Update – Yacht burns in Eagle Harbor Thursday

A 40-foot motor yacht sustained extensive damage after catching fire at the Queen City Yacht Club dock in Eagle Harbor early Thursday morning.

The Bayliner “Sea’s the Moment” will likely be a total loss, though the vessel was left afloat after responders extinguished the flames, Bainbridge Police Deputy Chief Mark Duncan said.

No one was on board the vessel and there were no injuries. The boat was registered to Chris A. Benson of Des Moines, Wash., who arrived by ferry to survey the damage Thursday morning.

City Harbormaster Tami Allen said the yacht will be towed to a yard off-island to be hauled out.

Fire investigators determined the blaze was likely ignited by a bath mat left too close to an electric cabin heater.

Duncan said it’s not unusual for boat fires to be traced back heaters or other electrical appliances left on board.

“Unfortunately these kinds of boat fires aren’t that uncommon,” he said.

The crackling of flames awoke Barbara and Eric Wood aboard their boat BarbEric, moored near Sea’s the Moment, at 3 a.m. Thursday.

Barbara Wood ran to a payphone on shore to call 911. Returning to the dock she was surprised to see that another vessel had arrived out of the darkness and was already spraying water on the flames.

The responding vessel was the tugboat Shelley Foss, which was motoring into the harbor for a job at the ferry maintenance yard that morning.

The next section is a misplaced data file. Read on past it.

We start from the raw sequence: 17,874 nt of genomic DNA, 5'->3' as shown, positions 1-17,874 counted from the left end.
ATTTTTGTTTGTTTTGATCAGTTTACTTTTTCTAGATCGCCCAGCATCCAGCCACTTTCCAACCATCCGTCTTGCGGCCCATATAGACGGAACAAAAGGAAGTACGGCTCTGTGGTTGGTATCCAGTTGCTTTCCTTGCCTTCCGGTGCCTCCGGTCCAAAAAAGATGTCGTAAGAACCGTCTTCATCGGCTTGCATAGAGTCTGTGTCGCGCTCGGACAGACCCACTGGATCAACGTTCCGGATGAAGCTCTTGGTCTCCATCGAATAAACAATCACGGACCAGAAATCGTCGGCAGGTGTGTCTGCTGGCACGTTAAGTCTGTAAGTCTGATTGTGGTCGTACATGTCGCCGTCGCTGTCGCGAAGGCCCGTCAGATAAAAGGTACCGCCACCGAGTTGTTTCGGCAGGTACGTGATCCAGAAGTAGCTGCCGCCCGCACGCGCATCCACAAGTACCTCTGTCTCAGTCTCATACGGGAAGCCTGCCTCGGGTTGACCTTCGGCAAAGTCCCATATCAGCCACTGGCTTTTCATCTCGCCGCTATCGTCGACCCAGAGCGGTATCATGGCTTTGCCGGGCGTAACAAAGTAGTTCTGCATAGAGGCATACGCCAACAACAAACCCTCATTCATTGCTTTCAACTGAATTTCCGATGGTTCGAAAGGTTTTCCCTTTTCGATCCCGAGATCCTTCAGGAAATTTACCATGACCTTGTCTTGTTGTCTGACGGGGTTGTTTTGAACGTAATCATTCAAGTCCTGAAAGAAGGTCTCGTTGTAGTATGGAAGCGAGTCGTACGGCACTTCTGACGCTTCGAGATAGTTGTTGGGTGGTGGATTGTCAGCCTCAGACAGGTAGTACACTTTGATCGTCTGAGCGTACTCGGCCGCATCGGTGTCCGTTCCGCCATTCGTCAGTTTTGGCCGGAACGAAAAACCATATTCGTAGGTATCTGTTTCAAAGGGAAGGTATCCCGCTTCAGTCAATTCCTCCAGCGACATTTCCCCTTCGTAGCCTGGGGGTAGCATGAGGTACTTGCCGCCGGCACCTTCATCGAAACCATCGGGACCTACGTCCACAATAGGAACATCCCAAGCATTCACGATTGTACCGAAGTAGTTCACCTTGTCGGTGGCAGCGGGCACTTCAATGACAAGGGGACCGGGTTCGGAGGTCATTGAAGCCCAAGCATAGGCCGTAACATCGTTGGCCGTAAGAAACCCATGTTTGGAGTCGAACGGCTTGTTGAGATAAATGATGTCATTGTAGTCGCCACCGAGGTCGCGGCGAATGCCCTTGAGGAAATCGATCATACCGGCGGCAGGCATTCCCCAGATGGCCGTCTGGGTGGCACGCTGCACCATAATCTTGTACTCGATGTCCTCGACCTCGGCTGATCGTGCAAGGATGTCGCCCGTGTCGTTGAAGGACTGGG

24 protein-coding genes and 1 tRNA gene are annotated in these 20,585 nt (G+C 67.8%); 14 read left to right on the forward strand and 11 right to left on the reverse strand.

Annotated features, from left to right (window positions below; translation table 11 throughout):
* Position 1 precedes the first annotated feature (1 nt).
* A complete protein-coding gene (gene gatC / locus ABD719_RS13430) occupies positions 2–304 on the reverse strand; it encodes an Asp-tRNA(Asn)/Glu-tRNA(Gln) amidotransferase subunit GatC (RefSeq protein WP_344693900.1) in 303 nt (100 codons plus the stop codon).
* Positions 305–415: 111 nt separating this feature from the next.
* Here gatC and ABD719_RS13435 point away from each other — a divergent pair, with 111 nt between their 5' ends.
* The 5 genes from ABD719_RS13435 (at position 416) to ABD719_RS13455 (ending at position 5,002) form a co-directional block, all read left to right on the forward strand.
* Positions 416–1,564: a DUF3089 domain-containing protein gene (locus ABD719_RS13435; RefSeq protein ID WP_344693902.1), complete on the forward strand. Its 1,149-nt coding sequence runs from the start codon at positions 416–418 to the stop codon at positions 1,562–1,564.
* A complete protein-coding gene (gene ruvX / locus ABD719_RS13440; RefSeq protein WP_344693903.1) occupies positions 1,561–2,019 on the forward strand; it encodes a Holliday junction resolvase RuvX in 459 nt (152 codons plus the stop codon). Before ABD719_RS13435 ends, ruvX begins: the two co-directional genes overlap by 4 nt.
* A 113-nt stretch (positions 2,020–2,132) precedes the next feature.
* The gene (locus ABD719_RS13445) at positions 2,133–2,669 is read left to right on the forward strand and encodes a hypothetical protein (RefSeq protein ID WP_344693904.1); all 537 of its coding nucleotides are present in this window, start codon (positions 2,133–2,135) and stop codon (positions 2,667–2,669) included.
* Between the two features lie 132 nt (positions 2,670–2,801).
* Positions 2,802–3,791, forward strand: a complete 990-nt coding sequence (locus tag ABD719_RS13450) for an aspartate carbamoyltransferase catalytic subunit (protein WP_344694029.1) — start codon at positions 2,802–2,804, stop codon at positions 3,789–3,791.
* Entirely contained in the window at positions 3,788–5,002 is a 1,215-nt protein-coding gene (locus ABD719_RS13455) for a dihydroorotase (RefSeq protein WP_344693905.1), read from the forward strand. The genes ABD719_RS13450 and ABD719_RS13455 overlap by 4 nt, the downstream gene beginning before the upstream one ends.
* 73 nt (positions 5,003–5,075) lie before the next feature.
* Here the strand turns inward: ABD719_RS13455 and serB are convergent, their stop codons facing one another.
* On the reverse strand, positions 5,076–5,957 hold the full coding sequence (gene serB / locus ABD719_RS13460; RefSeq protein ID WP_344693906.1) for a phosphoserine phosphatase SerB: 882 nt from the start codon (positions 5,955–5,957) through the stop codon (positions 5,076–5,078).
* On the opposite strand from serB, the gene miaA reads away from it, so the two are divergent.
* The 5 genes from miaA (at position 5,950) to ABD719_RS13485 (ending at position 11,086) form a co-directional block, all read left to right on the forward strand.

Captain Joel Russell said he and his crew noticed an orange glow from the direction of the downtown marinas and rounded the bend to to investigate.

When the Shelley Foss arrived on scene, Sea’s the Moment was already “ablaze from stem to stern,” he said. The tug’s crew used a fire pump and a 1,000-gallon-per-minute fire monitor to beat back the flames until firefighters and police arrived.

“It’s company policy and our policy on board to help out whenever we can,” Russell said. “You never know when it’s going to be us.”

Twenty responding Bainbridge firefighters used the fireboat and ran hoses run from shore to extinguish the blaze before it could spread to the dock and nearby boats.

“Any time you have a boat fire it’s pretty similar to an RV fire,” Bainbridge Fire Marshal Jared Moravec said. “They tend to burn pretty hot and pretty fast. We’re just fortunate that the tug was in the area and able to keep the fire in check until we got there.”

A marine spill response trailer, paid for by the state’s Department of Ecology and stored by the fire department at its Phelps Road station, was towed to the waterfront. A floating boom was unfolded and positioned around the burning boat to contain any fuel or other contaminants.

It turned out to be a precaution, because the fire did not rupture any tanks and the vessel didn’t sink, Allen said.

“There were no spills off the boat, so we missed that bullet,” she said.

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